Featured Research

from universities, journals, and other organizations

Fight infection by disturbing how bacteria communicate

Date:
December 24, 2009
Source:
University of Groningen
Summary:
Researchers have clarified the structure of an enzyme that disturbs the communication processes between bacteria. By doing so they have laid the foundations for a new method of tackling bacterial infections such as cystic fibrosis.

Researchers from the University of Groningen have clarified the structure of an enzyme that disturbs the communication processes between bacteria. By doing so they have laid the foundations for a new method of tackling bacterial infections such as cystic fibrosis. An article on the structure and function of the so-called quorum-quenching acylase was published on 21 December 2009 in the online edition of the Proceedings of the National Academy of Sciences of the United States of America (PNAS).

Although bacteria are simple single-celled organisms, they are capable of communicating with each other. Bacteria talk to each other by exchanging tiny hormone-like signal molecules. By means of this process of 'quorum sensing', the activities of a large group of bacteria are synchronized. Thus bacteria can adapt quickly to changes in their environment such as the running out of nutrients or the arrival of rival microorganisms.

The production of factors that determine the virulence of a bacterium is also controlled by these signal molecules. This enables bacteria to remain invisible to the immune system in the early stages of infection. As soon as the group of informed bacteria -- the quorum -- is sufficiently large, the attack on the infected host is initiated by starting up the production of toxins and other virulence factors.

The quorum-quenching acylase of which the Groningen research team has determined the structure is capable of cutting off these signal molecules. As a result, the communication processes between pathogenic bacteria are disturbed. The enzyme turns out to suppress the virulence of the lung bacteria Pseudomonas aeruginosa, the most important pathogen for cystic fibrosis.

The clarified structure of the bacterial jammer provides insight into the precise functioning of the acylase and could be the first step in the development of a new antibacterial therapy.


Story Source:

The above story is based on materials provided by University of Groningen. Note: Materials may be edited for content and length.


Journal Reference:

  1. Bokhove, M., Nadal Jimenez, P., Quax, W.J. and B. W. Dijkstra. The quorum-quenching N-acyl homoserine lactone acylase PvdQ is an Ntn-hydrolase with an unusual substrate-binding pocket. Proceedings of the National Academy of Sciences of the United States of America, 2009-11839R Early Edition

Cite This Page:

University of Groningen. "Fight infection by disturbing how bacteria communicate." ScienceDaily. ScienceDaily, 24 December 2009. <www.sciencedaily.com/releases/2009/12/091221130216.htm>.
University of Groningen. (2009, December 24). Fight infection by disturbing how bacteria communicate. ScienceDaily. Retrieved September 1, 2014 from www.sciencedaily.com/releases/2009/12/091221130216.htm
University of Groningen. "Fight infection by disturbing how bacteria communicate." ScienceDaily. www.sciencedaily.com/releases/2009/12/091221130216.htm (accessed September 1, 2014).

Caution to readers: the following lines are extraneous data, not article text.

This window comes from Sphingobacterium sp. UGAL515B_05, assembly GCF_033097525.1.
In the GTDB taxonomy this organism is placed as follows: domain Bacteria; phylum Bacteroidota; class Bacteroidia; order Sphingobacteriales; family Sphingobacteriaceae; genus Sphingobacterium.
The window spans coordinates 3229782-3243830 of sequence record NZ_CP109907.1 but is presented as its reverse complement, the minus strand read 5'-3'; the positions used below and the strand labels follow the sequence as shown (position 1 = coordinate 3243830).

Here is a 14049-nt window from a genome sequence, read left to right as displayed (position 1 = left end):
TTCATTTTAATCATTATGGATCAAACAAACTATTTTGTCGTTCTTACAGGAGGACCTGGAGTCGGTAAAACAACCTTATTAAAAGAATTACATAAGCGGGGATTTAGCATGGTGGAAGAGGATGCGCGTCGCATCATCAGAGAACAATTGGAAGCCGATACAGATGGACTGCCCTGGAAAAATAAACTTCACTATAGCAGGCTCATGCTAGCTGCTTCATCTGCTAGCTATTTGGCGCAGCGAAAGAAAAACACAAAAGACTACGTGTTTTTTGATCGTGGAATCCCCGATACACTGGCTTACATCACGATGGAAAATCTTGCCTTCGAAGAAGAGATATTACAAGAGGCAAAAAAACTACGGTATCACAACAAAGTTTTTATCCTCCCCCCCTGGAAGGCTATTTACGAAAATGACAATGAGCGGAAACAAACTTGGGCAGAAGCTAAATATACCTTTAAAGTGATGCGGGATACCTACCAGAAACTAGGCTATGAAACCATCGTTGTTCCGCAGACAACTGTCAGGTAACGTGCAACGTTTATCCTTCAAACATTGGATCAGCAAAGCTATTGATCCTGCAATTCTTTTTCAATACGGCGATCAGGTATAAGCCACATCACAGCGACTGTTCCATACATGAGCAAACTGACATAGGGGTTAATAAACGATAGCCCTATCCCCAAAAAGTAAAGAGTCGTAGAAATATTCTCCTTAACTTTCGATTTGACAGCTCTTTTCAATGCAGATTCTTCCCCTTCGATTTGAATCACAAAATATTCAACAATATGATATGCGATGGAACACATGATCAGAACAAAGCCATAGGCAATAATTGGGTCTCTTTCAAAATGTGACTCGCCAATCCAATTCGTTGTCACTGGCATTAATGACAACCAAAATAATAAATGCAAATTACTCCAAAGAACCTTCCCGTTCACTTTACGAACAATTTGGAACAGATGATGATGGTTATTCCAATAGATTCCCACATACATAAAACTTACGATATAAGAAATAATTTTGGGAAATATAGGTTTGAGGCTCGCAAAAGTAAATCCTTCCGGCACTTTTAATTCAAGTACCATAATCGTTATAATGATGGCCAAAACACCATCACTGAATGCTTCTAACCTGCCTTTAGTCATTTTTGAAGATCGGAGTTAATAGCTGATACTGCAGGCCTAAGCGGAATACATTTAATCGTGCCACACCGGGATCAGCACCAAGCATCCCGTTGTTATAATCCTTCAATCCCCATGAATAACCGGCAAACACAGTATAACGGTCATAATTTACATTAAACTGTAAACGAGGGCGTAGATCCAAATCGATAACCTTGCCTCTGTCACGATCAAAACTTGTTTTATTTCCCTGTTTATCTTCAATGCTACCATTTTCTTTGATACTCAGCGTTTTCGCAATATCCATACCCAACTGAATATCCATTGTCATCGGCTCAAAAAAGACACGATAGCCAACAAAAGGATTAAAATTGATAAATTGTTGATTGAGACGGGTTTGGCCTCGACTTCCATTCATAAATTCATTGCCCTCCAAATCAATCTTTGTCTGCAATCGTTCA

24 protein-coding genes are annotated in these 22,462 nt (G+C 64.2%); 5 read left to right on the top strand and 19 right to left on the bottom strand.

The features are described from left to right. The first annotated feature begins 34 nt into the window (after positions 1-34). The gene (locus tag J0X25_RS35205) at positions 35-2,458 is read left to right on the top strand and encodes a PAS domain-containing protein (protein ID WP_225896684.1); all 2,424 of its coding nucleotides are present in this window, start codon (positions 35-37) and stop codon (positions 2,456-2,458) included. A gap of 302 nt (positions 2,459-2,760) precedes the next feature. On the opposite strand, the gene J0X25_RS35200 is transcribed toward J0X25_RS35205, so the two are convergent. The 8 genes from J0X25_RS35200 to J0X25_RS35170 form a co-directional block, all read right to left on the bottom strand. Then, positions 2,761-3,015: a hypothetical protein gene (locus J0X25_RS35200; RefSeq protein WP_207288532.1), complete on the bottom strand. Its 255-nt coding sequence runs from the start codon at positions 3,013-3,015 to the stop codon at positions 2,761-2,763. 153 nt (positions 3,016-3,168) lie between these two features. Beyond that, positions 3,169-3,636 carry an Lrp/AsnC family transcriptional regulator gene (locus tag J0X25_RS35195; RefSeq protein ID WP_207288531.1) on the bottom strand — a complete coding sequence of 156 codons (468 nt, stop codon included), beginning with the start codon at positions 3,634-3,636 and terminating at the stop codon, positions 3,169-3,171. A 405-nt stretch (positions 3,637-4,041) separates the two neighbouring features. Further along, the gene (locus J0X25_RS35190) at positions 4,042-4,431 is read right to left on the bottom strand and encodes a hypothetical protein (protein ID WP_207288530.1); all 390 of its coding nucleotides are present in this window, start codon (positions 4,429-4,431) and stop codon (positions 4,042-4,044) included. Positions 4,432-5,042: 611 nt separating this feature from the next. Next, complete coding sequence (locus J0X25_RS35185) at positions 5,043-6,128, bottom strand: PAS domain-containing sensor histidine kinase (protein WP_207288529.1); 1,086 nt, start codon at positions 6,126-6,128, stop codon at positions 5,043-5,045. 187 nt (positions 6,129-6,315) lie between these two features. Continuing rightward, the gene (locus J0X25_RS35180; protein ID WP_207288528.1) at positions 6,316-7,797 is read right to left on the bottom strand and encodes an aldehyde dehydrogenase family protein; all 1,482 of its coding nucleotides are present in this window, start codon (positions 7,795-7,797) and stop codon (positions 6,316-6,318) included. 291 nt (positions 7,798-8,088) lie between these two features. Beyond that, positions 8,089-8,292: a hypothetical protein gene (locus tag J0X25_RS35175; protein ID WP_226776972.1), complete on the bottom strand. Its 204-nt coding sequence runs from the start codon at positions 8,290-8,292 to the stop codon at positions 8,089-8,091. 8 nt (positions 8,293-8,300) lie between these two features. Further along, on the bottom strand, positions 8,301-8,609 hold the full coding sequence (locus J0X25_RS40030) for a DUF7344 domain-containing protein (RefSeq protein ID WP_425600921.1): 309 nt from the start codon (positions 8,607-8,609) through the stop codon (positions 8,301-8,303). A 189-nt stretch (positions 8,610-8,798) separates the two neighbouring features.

Share This




More Plants & Animals News

Monday, September 1, 2014

Featured Research

from universities, journals, and other organizations


Featured Videos

from AP, Reuters, AFP, and other news services

We've Got Mites Living In Our Faces And So Do You

We've Got Mites Living In Our Faces And So Do You

Newsy (Aug. 30, 2014) A new study suggests 100 percent of adult humans (those over 18 years of age) have Demodex mites living in their faces. Video provided by Newsy
Powered by NewsLook.com
Washington Wildlife Center Goes Nuts Over Baby Squirrels

Washington Wildlife Center Goes Nuts Over Baby Squirrels

Reuters - US Online Video (Aug. 30, 2014) An animal rescue in Washington state receives an influx of orphaned squirrels, keeping workers busy as they nurse them back to health. Rough Cut (no reporter narration). Video provided by Reuters
Powered by NewsLook.com
Experimental Ebola Drug ZMapp Cures Lab Monkeys Of Disease

Experimental Ebola Drug ZMapp Cures Lab Monkeys Of Disease

Newsy (Aug. 29, 2014) In a new study, a promising experimental treatment for Ebola managed to cure a group of infected macaque monkeys. Video provided by Newsy
Powered by NewsLook.com
Killer Amoeba Found in Louisiana Water System

Killer Amoeba Found in Louisiana Water System

AP (Aug. 28, 2014) State health officials say testing has confirmed the presence of a killer amoeba in a water system serving three St. John the Baptist Parish towns. (Aug. 28) Video provided by AP
Powered by NewsLook.com

Search ScienceDaily

Number of stories in archives: 140,361

Find with keyword(s):
Enter a keyword or phrase to search ScienceDaily for related topics and research stories.

Save/Print:
Share:

Breaking News:
from the past week

In Other News

... from NewsDaily.com

Science News

Health News

Environment News

Technology News



Save/Print:
Share:

Free Subscriptions


Get the latest science news with ScienceDaily's free email newsletters, updated daily and weekly. Or view hourly updated newsfeeds in your RSS reader:

Get Social & Mobile


Keep up to date with the latest news from ScienceDaily via social networks and mobile apps:

Have Feedback?


Tell us what you think of ScienceDaily -- we welcome both positive and negative comments. Have any problems using the site? Questions?
Mobile: iPhone Android Web
Follow: Facebook Twitter Google+
Subscribe: RSS Feeds Email Newsletters
Latest Headlines Health & Medicine Mind & Brain Space & Time Matter & Energy Computers & Math Plants & Animals Earth & Climate Fossils & Ruins